Biometrics in action
If you’re an iPhone X user, you’ll be familiar with Apple’s Face ID authentication system as an example of this process. The gadget’s camera captures a face map using specific data points, allowing the stored user to unlock their device with a simple glance.
Some other notable face recognition softwares include:
- Amazon Rekognition: features include user verification, people counting and content moderation, often used by media houses, market analytics firms, ecommerce sites and credit solutions
- BioID: GDPR-compliant solution used to prevent online fraud and identity theft
- Cognitec: recognises faces in live video streams, with clients ranging from law enforcement to border control
- FaceFirst: a security solution which aims to use DigitalID to replace cards and passwords
- Trueface.ai: services span to weapon detection, utilised by numerous sectors including education and security
As outlined in the list above, reliance on this mode of machine learning has permeated almost all areas of society, extending wider still to healthcare and law enforcement agencies. This illustrates a prominent reliance on harvesting biometric data to solve large-scale global problems, spanning – at the extreme – to the life-threatening and severe.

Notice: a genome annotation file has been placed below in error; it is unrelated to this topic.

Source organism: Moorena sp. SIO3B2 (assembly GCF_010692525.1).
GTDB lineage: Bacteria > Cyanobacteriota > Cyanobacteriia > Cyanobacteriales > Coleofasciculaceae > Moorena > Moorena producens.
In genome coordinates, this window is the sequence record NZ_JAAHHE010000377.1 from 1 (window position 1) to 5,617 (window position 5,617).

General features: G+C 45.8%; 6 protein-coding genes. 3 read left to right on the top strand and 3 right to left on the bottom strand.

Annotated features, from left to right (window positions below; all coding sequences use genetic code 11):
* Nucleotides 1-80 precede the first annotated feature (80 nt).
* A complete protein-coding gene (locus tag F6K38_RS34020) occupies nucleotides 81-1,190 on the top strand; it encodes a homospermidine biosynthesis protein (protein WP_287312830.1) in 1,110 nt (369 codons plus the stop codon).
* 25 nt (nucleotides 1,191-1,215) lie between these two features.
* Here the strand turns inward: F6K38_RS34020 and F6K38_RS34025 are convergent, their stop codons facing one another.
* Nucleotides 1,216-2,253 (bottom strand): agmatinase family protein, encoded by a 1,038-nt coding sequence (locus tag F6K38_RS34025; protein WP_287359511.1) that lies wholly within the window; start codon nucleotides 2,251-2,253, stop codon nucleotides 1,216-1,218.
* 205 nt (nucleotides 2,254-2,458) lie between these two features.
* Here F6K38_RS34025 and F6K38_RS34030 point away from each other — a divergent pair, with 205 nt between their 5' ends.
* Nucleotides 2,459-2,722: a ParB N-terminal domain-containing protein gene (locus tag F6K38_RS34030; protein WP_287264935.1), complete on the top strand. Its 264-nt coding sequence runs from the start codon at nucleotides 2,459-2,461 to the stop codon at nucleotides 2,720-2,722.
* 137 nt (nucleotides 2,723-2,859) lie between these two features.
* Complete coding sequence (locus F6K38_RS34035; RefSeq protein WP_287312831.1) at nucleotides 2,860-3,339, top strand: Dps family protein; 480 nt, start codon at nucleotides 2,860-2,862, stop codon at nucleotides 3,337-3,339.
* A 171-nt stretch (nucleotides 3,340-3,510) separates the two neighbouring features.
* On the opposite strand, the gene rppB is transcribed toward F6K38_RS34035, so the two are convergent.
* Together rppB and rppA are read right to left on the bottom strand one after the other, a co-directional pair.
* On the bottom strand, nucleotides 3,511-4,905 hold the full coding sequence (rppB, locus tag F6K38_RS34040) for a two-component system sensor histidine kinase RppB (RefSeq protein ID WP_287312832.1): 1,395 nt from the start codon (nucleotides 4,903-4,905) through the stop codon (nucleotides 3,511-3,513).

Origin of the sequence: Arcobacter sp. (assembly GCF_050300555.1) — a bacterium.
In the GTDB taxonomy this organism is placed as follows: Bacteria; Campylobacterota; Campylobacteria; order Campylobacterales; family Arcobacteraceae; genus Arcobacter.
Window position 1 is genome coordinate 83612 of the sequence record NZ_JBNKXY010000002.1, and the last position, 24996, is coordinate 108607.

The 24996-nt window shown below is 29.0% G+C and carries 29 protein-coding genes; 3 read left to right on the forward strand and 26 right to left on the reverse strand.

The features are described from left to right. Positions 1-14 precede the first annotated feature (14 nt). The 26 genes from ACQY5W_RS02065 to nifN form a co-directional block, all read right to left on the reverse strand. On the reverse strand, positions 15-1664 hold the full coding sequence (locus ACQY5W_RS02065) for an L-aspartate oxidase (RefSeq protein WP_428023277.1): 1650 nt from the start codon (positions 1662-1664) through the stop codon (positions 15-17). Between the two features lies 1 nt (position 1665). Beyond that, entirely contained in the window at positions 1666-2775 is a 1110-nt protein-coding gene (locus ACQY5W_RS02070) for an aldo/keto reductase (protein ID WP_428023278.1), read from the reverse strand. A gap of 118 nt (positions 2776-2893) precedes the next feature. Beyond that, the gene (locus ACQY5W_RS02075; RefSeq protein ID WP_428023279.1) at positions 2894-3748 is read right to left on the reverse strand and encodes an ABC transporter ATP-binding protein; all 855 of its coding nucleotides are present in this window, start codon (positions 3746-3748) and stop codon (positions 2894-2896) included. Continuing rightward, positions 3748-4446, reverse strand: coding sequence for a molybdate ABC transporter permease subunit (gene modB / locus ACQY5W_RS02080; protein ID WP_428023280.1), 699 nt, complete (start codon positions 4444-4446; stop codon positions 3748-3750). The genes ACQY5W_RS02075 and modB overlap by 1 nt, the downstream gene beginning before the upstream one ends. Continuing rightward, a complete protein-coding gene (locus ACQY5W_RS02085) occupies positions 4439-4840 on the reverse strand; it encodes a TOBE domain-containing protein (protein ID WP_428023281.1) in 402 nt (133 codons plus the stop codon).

We are beginning to see documented cases of physicians using these AI algorithms to detect the presence of rare and compromising diseases in children. According to The UK Rare Diseases Framework, 75% of rare diseases affect children, while more than 30% of children with a rare disease die before their fifth birthday. With 6% of people slated to be impacted by a difficult to diagnose condition in their lifetime, this particular application of deep learning is imperative.
It was recently reported that the Metropolitan Police deployed the use of facial recognition technology in Westminster, resulting in the arrests of four people. The force announced that this was part of a ‘wider operation to tackle serious and violent crime’ in the London borough. The software used was a vehicle-mounted LFR system, which enables police departments to identify passers-by in real-time by scanning their faces and matching them against a database of stored facial images. According to the Met Police website, other applications of face identification include locating individuals on their ‘watchlist’ and providing essential information when there is an unconscious, non-communicative or seriously injured party on the scene.